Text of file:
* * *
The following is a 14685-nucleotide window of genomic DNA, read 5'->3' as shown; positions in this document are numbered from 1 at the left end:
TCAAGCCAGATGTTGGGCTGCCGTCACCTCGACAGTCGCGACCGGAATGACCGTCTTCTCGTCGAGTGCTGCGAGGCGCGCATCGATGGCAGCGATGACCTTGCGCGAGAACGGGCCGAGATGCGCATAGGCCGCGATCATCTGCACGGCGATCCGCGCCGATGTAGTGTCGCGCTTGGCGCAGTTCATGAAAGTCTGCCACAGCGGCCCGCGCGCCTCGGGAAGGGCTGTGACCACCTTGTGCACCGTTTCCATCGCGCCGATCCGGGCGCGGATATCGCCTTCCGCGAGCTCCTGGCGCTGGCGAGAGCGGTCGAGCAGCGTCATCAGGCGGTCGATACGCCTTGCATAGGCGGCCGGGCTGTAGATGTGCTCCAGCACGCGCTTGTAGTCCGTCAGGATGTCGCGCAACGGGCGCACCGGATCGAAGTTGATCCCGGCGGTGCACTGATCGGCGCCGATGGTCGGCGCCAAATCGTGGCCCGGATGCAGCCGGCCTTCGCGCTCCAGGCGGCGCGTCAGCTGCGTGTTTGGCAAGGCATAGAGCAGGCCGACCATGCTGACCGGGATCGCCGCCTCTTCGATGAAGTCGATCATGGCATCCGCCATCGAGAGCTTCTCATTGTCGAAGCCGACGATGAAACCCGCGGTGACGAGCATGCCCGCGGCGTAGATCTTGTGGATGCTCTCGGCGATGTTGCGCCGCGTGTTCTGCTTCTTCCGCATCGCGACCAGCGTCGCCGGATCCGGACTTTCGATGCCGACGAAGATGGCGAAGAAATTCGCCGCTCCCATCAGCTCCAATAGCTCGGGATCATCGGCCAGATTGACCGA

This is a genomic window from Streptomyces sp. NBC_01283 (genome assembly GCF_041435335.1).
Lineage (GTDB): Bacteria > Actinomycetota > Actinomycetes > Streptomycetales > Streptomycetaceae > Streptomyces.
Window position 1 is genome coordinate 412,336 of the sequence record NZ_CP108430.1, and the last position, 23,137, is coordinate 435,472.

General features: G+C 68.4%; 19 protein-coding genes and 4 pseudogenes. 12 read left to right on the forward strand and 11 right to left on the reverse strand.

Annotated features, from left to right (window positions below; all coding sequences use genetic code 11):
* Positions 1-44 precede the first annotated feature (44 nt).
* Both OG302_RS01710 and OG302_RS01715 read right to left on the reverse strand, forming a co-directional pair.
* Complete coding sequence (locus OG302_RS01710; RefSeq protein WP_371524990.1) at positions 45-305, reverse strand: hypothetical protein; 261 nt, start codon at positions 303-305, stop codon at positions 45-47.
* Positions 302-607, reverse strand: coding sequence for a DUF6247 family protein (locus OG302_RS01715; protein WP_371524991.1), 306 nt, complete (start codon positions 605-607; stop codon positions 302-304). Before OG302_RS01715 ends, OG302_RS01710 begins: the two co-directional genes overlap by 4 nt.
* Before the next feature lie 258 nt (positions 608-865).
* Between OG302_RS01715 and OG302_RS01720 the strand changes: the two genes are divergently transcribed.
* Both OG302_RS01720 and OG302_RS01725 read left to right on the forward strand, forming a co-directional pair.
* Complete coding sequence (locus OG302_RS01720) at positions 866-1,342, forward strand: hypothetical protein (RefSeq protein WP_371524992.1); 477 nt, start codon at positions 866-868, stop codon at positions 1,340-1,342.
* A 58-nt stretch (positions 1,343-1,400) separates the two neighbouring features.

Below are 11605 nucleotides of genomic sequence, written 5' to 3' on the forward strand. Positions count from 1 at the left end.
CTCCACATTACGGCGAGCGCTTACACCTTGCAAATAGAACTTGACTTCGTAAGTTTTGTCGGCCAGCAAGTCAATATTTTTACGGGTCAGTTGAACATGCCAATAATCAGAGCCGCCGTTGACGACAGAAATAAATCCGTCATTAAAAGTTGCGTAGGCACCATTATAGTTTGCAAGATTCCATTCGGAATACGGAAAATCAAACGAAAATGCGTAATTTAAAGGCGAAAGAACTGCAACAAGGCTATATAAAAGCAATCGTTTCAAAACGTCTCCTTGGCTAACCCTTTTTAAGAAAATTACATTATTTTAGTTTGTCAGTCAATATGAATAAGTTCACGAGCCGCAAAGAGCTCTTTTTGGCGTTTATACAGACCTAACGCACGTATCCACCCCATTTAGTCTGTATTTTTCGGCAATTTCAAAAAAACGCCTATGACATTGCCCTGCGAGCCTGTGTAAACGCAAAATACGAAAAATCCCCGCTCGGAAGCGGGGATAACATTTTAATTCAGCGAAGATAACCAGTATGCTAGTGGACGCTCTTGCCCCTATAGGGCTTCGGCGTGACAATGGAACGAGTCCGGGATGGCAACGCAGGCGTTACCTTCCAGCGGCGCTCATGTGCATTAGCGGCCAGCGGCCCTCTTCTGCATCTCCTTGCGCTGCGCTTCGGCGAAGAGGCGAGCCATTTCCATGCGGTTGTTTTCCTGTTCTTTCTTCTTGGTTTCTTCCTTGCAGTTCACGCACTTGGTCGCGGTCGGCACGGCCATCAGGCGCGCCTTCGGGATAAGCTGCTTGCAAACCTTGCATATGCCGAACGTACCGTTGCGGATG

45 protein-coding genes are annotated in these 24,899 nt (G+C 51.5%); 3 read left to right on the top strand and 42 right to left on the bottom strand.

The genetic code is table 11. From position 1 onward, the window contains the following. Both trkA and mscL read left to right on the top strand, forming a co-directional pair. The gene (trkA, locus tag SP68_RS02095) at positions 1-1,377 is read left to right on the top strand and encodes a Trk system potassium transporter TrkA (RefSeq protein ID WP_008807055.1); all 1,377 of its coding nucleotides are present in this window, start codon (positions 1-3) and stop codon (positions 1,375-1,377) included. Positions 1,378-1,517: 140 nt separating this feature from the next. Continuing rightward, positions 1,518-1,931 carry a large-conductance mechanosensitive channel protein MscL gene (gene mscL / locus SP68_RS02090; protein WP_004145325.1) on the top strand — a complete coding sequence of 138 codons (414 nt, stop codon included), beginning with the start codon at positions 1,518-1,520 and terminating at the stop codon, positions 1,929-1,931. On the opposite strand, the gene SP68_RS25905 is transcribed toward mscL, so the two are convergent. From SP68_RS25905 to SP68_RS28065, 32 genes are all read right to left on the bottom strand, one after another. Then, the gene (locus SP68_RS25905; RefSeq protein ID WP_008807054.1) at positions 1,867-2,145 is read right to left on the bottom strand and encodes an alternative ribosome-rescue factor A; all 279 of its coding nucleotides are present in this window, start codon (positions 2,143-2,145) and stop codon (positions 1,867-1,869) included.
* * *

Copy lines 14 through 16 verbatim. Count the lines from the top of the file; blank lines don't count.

* Both OG302_RS01720 and OG302_RS01725 read left to right on the forward strand, forming a co-directional pair.
* Complete coding sequence (locus OG302_RS01720) at positions 866-1,342, forward strand: hypothetical protein (RefSeq protein WP_371524992.1); 477 nt, start codon at positions 866-868, stop codon at positions 1,340-1,342.
* A 58-nt stretch (positions 1,343-1,400) separates the two neighbouring features.